A former member of the Scottish cabinet has called for a public inquiry to be mounted into the administration’s “unlawful” handling of sexual misconduct complaints against Alex Salmond.
Alex Neil, who served as both infrastructure and investment secretary – and then health secretary in Mr Salmond’s cabinet, said without such an approach there risked being a “perception of the civil service simply investigating themselves”.
He spoke out after Scottish Conservative interim leader Jackson Carlaw said a Holyrood inquiry into what happened should take place if the “mounting” questions facing the Government are not properly answered.
Mr Salmond took the unprecedented step of taking legal action against the administration he had once led, challenging the way it had dealt with allegations of sexual harassment made against him by two women, which dated back to the time when he was first minister.
Scottish Government Permanent Secretary Leslie Evans settled the case after it emerged the person appointed to investigate the complaints had had prior contact with the women.
At the Court of Session in Edinburgh on Monday, Judge Lord Pentland ruled the Scottish Government’s actions were “unlawful in respect that they were procedurally unfair and that they were tainted with apparent bias”.
The case could cost the Scottish Government some £500,000 in legal costs and expenses.
Ms Evans has already said an internal review will be carried out into how the process was handled – although Mr Salmond has called for her resignation.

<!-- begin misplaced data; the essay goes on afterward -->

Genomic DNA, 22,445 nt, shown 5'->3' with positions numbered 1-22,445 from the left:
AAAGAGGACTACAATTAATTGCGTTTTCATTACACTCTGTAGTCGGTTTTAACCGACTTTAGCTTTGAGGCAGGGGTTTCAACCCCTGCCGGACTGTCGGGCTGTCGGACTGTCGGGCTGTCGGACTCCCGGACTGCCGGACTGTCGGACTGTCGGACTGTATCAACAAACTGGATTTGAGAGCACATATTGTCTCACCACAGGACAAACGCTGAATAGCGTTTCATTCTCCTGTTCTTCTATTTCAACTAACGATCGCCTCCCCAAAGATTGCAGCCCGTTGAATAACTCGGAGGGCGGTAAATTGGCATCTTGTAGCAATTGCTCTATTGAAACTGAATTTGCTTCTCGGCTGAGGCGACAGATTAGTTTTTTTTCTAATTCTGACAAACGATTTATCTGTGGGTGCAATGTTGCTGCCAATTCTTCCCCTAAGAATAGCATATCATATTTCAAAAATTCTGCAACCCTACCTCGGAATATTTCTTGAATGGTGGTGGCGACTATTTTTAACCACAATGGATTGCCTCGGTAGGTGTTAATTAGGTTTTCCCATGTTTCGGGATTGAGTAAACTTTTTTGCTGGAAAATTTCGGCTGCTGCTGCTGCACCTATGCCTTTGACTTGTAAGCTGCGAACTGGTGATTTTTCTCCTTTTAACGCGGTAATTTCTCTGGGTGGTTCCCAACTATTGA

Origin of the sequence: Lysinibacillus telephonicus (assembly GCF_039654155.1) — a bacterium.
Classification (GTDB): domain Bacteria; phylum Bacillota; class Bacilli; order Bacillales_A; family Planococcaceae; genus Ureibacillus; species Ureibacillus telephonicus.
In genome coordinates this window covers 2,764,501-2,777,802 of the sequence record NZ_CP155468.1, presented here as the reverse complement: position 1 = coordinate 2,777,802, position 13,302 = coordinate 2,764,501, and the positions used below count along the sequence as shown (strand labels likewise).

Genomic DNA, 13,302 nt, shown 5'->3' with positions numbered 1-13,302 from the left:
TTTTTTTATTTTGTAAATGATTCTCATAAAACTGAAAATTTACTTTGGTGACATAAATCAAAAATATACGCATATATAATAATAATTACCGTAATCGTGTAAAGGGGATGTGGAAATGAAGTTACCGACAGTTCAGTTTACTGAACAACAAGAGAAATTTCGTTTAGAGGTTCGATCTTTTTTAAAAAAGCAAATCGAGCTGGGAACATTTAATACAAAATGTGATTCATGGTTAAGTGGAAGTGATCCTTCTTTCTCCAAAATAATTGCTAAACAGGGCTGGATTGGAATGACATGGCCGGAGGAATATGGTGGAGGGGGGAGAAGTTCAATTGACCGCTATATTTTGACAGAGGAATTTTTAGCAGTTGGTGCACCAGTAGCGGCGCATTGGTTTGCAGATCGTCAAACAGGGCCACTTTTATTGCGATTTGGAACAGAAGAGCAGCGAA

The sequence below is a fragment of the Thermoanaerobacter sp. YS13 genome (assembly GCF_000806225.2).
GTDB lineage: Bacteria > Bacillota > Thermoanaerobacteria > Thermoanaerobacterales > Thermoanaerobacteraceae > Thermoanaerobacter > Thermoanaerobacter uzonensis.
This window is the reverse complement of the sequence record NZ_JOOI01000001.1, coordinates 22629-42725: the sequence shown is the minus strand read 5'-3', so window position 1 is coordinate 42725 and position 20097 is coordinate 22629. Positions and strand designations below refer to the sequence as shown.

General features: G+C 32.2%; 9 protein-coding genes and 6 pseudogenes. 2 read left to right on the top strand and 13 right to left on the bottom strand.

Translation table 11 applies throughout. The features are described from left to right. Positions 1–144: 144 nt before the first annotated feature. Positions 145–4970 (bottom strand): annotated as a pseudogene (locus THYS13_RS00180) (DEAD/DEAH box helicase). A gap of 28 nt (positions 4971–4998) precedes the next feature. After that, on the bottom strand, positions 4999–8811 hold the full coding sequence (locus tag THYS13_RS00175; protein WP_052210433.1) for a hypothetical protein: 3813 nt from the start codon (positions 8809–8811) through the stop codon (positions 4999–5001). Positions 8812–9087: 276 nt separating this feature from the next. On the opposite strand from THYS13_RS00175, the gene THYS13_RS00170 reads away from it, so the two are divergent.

Now Mr Neil has told The Times newspaper that “this review must be carried out externally and in public”.
He said: “If it is just an internal review there will be a perception of the civil service simply investigating themselves.
“I can’t see how that can have the confidence of the public when they made such a mess of this process already.”
While Mr Salmond’s successor Nicola Sturgeon has given her backing to Ms Evans, another former cabinet secretary claimed some within the SNP were seeking to protect the current leader above all else.
Kenny MacAskill, the justice secretary in Mr Salmond’s government, wrote in the Scotsman that it “now seems that, for a coterie surrounding the SNP leadership, not one blemish must be allowed to be cast upon the party leader and First Minister”.
He added: “She is to be whiter than white and the SNP purer than the driven snow. Misconduct will not be tolerated and any who might taint her are to be driven out.”
Speaking about the treatment of Mark McDonald, who quit as children’s minister in November 2017 after sending a text message which referenced a sex act, Mr MacAskill said the party “threw him to the wolves”.
He described Mr McDonald – who subsequently left the SNP and now sits as an independent MSP – as having been a “stupid laddie”, but added: “He has been treated as if he were some Scottish Hannibal Lecter and has been pilloried.”
Mr MacAskill stated: “Alex Salmond was also subjected to an internal SNP inquiry where former staff were approached about him. On what basis has never been explained, but given that civil and police investigations were ongoing, why was that done?
“It’s understandable that staff in a government or political party seek to protect the leader. But they also have a wider duty to other members.
“Some appear to have acted with no consideration for the rights of others and may even have carried out actions that were prejudicial and unfair.”